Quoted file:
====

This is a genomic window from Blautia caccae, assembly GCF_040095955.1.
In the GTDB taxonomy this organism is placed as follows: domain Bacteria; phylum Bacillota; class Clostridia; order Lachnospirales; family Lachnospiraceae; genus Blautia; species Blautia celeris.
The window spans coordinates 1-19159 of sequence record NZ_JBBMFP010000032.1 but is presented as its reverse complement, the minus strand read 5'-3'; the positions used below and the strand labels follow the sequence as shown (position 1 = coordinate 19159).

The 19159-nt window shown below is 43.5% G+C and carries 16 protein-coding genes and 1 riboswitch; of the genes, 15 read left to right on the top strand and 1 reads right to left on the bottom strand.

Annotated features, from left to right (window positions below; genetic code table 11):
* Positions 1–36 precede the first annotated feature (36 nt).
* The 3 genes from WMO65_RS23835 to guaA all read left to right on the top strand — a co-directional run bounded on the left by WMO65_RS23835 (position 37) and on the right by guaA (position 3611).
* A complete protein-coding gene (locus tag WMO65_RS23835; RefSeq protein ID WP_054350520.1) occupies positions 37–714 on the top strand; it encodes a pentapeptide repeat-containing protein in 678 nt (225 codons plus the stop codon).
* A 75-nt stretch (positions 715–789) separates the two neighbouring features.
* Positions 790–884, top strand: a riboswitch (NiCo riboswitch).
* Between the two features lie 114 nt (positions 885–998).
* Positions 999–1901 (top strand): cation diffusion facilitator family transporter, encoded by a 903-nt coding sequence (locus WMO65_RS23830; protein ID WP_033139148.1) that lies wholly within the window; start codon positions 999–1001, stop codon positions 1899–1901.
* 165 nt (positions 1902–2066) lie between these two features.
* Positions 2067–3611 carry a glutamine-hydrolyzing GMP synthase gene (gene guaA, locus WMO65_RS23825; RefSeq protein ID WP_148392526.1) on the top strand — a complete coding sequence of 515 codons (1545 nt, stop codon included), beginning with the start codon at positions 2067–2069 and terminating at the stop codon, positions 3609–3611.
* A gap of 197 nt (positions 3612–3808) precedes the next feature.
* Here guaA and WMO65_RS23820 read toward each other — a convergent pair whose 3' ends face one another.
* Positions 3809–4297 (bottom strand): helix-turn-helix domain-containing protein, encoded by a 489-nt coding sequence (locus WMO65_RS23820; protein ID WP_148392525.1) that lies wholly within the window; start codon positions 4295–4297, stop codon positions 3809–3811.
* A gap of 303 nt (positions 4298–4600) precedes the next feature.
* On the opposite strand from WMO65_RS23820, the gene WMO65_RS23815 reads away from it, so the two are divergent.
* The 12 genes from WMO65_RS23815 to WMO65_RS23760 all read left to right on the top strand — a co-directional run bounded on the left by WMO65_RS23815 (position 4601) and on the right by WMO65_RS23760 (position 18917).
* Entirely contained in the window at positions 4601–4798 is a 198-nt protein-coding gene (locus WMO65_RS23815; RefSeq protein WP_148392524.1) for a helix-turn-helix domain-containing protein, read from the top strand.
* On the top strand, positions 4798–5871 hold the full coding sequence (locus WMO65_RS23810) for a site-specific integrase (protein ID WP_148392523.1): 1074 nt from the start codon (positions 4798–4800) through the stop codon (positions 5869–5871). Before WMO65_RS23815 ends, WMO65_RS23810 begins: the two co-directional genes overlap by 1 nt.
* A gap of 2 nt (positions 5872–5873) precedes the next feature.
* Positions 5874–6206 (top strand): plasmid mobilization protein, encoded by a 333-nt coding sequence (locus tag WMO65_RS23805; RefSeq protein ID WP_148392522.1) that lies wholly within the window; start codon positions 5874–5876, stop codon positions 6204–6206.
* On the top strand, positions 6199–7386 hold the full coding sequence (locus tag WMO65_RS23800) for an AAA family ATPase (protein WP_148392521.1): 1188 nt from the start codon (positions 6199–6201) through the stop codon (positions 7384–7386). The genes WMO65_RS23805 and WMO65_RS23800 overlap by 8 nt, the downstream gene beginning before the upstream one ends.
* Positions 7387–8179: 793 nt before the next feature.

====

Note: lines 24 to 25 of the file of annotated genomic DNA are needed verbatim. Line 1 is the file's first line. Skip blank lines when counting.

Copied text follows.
* Positions 5874–6206 (top strand): plasmid mobilization protein, encoded by a 333-nt coding sequence (locus tag WMO65_RS23805; RefSeq protein ID WP_148392522.1) that lies wholly within the window; start codon positions 5874–5876, stop codon positions 6204–6206.
* On the top strand, positions 6199–7386 hold the full coding sequence (locus tag WMO65_RS23800) for an AAA family ATPase (protein WP_148392521.1): 1188 nt from the start codon (positions 6199–6201) through the stop codon (positions 7384–7386). The genes WMO65_RS23805 and WMO65_RS23800 overlap by 8 nt, the downstream gene beginning before the upstream one ends.